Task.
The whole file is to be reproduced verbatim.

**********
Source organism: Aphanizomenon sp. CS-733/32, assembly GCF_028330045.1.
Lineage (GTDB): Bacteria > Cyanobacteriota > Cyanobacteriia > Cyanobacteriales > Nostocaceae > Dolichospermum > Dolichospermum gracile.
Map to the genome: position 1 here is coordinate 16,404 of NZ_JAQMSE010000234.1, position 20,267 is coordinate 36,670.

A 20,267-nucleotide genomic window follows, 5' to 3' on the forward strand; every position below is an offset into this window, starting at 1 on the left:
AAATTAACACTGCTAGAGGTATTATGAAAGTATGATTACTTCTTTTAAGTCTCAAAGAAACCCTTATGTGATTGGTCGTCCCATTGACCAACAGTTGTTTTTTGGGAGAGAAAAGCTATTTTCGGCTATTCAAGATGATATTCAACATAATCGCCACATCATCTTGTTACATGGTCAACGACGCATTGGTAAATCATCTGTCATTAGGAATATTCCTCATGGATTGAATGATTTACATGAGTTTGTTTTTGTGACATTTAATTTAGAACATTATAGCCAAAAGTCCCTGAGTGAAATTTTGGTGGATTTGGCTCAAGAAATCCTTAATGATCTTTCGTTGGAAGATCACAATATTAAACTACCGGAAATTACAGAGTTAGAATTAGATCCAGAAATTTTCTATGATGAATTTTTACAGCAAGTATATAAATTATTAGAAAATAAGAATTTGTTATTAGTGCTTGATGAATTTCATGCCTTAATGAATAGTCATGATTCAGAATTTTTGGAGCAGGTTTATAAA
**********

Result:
Source organism: Aphanizomenon sp. CS-733/32, assembly GCF_028330045.1.
Lineage (GTDB): Bacteria > Cyanobacteriota > Cyanobacteriia > Cyanobacteriales > Nostocaceae > Dolichospermum > Dolichospermum gracile.
Map to the genome: position 1 here is coordinate 16,404 of NZ_JAQMSE010000234.1, position 20,267 is coordinate 36,670.

A 20,267-nucleotide genomic window follows, 5' to 3' on the forward strand; every position below is an offset into this window, starting at 1 on the left:
AAATTAACACTGCTAGAGGTATTATGAAAGTATGATTACTTCTTTTAAGTCTCAAAGAAACCCTTATGTGATTGGTCGTCCCATTGACCAACAGTTGTTTTTTGGGAGAGAAAAGCTATTTTCGGCTATTCAAGATGATATTCAACATAATCGCCACATCATCTTGTTACATGGTCAACGACGCATTGGTAAATCATCTGTCATTAGGAATATTCCTCATGGATTGAATGATTTACATGAGTTTGTTTTTGTGACATTTAATTTAGAACATTATAGCCAAAAGTCCCTGAGTGAAATTTTGGTGGATTTGGCTCAAGAAATCCTTAATGATCTTTCGTTGGAAGATCACAATATTAAACTACCGGAAATTACAGAGTTAGAATTAGATCCAGAAATTTTCTATGATGAATTTTTACAGCAAGTATATAAATTATTAGAAAATAAGAATTTGTTATTAGTGCTTGATGAATTTCATGCCTTAATGAATAGTCATGATTCAGAATTTTTGGAGCAGGTTTATAAA